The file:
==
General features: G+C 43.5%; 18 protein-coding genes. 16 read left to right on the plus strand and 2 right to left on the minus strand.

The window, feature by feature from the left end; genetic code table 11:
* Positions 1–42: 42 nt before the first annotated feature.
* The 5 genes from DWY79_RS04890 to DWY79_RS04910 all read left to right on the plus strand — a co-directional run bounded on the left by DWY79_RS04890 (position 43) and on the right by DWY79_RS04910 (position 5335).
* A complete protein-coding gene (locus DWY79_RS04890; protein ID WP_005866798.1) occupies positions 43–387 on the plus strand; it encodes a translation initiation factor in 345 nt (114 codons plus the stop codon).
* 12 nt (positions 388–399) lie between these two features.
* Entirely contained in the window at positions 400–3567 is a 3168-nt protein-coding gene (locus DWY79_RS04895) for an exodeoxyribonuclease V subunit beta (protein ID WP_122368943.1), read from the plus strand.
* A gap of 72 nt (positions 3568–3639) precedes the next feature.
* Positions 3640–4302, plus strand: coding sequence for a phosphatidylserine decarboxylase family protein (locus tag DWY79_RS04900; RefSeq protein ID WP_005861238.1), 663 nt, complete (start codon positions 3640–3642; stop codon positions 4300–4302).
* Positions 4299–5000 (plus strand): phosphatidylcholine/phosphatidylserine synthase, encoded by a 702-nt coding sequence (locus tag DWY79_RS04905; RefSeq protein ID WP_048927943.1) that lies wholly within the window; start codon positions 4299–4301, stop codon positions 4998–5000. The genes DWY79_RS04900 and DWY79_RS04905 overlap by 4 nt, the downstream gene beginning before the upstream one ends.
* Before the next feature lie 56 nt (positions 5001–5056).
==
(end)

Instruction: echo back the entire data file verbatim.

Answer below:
General features: G+C 43.5%; 18 protein-coding genes. 16 read left to right on the plus strand and 2 right to left on the minus strand.

The window, feature by feature from the left end; genetic code table 11:
* Positions 1–42: 42 nt before the first annotated feature.
* The 5 genes from DWY79_RS04890 to DWY79_RS04910 all read left to right on the plus strand — a co-directional run bounded on the left by DWY79_RS04890 (position 43) and on the right by DWY79_RS04910 (position 5335).
* A complete protein-coding gene (locus DWY79_RS04890; protein ID WP_005866798.1) occupies positions 43–387 on the plus strand; it encodes a translation initiation factor in 345 nt (114 codons plus the stop codon).
* 12 nt (positions 388–399) lie between these two features.
* Entirely contained in the window at positions 400–3567 is a 3168-nt protein-coding gene (locus DWY79_RS04895) for an exodeoxyribonuclease V subunit beta (protein ID WP_122368943.1), read from the plus strand.
* A gap of 72 nt (positions 3568–3639) precedes the next feature.
* Positions 3640–4302, plus strand: coding sequence for a phosphatidylserine decarboxylase family protein (locus tag DWY79_RS04900; RefSeq protein ID WP_005861238.1), 663 nt, complete (start codon positions 3640–3642; stop codon positions 4300–4302).
* Positions 4299–5000 (plus strand): phosphatidylcholine/phosphatidylserine synthase, encoded by a 702-nt coding sequence (locus tag DWY79_RS04905; RefSeq protein ID WP_048927943.1) that lies wholly within the window; start codon positions 4299–4301, stop codon positions 4998–5000. The genes DWY79_RS04900 and DWY79_RS04905 overlap by 4 nt, the downstream gene beginning before the upstream one ends.
* Before the next feature lie 56 nt (positions 5001–5056).